• §3: I did start out by showing the structure as pseudo-XML, but people commented as if the window borders were the result of rendering that XML (as if it were XUL, or something similar), so I think it may be misleading.
  • §3: I dithered over using the ID or a class for this sort of thing for quite a while.  In the end I went with a class because we use classes for buttons (since they may repeat) and it seemed as well to use the same design for areas, and because you may have more than one content area visible at once, even if they are on separate windows.  But I may have been wrong, and I invite opposing opinions.
  • §3: buttongroup: I really like this idea.  But AFAIK libccss doesn’t yet support last-child etc (see next…)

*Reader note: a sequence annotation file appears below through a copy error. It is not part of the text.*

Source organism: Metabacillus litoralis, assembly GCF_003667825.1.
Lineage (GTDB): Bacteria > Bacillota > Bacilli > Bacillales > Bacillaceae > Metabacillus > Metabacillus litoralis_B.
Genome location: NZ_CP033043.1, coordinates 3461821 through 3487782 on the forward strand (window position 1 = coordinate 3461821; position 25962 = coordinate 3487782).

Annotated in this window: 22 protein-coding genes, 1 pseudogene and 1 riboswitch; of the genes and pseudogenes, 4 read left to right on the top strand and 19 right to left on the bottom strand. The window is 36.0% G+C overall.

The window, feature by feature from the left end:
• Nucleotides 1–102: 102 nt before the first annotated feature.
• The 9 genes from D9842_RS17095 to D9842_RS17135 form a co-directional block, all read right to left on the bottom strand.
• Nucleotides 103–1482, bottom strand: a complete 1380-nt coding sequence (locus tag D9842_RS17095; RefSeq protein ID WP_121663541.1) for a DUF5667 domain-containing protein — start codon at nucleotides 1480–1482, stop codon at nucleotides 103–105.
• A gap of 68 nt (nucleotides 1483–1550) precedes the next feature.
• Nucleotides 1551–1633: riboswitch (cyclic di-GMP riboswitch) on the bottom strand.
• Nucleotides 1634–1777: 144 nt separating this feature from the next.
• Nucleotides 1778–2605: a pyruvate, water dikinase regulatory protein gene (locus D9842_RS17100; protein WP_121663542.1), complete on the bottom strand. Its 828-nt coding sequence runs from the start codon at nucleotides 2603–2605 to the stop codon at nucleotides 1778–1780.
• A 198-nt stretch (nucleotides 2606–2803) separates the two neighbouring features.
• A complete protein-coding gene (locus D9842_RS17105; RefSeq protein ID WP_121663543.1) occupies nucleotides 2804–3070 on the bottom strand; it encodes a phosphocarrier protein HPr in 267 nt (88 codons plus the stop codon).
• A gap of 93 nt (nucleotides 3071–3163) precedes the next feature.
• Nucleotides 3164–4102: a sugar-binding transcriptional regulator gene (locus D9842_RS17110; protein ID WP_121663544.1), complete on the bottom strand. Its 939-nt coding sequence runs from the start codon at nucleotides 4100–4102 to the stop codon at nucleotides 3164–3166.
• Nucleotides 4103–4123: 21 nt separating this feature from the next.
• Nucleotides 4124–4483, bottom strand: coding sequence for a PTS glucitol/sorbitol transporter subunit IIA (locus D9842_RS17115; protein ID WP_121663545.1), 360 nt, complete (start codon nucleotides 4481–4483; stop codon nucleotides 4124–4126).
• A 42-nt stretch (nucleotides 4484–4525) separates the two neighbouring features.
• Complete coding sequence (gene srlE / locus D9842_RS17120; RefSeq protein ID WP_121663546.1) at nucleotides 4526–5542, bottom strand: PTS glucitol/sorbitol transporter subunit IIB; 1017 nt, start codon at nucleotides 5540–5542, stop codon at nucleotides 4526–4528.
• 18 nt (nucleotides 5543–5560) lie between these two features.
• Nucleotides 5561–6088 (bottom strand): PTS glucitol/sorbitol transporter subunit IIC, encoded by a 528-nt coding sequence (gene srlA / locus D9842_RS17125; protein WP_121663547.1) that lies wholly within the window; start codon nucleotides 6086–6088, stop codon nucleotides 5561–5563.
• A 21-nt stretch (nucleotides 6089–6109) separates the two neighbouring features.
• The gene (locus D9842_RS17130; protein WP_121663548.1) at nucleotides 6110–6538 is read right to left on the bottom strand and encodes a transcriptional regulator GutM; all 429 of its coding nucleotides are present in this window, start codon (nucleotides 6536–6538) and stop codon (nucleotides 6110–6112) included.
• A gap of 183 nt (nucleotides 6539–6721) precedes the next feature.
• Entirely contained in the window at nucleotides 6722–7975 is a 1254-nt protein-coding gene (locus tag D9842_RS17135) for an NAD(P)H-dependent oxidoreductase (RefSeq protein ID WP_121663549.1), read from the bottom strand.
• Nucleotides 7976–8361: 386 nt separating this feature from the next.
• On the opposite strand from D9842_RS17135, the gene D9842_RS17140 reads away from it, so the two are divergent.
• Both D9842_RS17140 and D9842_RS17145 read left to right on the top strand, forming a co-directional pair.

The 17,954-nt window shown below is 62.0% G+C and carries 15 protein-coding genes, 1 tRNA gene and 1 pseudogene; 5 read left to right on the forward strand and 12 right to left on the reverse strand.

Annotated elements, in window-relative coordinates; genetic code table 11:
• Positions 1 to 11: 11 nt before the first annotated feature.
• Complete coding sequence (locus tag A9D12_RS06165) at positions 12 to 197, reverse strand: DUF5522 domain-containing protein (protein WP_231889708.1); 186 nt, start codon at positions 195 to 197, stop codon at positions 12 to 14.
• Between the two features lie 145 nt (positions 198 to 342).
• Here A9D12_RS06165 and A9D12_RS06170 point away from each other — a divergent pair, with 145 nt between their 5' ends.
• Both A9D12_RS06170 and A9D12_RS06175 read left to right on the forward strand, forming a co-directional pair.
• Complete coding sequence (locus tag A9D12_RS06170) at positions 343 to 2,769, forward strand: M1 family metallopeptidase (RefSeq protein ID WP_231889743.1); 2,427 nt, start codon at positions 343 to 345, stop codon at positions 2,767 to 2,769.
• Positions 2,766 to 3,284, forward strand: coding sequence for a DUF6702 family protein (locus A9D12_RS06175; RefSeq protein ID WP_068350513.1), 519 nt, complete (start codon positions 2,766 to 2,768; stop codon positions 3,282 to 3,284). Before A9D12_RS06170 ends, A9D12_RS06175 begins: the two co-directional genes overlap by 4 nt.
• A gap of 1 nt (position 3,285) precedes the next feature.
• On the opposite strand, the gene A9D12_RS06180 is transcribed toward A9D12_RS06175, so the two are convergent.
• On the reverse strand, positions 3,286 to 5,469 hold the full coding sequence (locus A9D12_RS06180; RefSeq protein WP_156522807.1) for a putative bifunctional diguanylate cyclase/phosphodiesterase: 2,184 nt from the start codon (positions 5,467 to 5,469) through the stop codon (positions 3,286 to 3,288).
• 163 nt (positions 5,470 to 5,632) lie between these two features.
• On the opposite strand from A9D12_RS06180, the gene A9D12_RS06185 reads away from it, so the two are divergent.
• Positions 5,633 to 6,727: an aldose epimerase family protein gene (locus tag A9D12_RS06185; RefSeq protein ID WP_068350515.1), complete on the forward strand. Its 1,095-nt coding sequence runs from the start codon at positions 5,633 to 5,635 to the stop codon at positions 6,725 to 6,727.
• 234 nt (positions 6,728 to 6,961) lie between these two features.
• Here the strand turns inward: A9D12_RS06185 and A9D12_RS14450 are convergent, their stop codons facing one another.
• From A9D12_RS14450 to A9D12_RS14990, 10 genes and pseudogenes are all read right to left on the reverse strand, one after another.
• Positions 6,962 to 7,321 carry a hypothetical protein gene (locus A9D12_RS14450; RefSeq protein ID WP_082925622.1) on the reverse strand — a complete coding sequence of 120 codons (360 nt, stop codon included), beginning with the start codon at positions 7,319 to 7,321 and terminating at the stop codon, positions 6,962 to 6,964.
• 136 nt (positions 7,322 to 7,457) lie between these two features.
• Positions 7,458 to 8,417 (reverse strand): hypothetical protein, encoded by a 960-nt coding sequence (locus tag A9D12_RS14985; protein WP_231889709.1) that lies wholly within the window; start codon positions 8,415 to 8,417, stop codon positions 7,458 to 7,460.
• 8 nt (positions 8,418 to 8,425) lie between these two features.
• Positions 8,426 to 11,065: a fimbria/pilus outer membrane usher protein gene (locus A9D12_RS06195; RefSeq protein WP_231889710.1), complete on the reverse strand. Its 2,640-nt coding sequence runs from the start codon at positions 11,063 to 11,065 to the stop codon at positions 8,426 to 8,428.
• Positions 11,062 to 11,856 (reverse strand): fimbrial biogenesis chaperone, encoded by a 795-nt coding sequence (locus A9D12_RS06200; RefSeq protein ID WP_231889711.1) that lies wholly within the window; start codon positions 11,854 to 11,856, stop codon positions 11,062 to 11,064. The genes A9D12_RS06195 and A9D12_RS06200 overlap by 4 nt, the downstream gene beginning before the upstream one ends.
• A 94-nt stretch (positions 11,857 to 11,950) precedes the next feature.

• §3.1: I want our CSS support to be up to level 3 wherever possible.  However, we are constrained partly by what libccss is currently capable of.  Of course we can patch libccss too!  Backgrounds and Borders is largely supported by libccss, though.
  • §3.2: Unpainted areas are transparent (though if the frame is opaque, you’ll just see the frame through them).
  • §3.3: font-size is important; what should the interaction be between the font size set in Metacity gconf and the font size in the theme?  Just use the theme font size for scaling as in v2?
  • §3.3: button heights: I think I didn’t explain myself properly here.  You can (should) set height and width on buttons.  But these only serve to establish an aspect ratio.  The height is always calculated from the titlebar height at present.  Perhaps this is overly confusing.
  • §3.5: :focus pseudoclass: perhaps this should be set on all elements in a focused window.  Or perhaps just the frame and we can use the descendant selector.
  • §3.5: :disabled — hadn’t thought of this, good idea.  TMTOWTDI.
  • §3.5: I’m not sure libccss supports :not() (but maybe it does!)  If so, yes, we should use it.  It’s far better to work the way people expect us to work.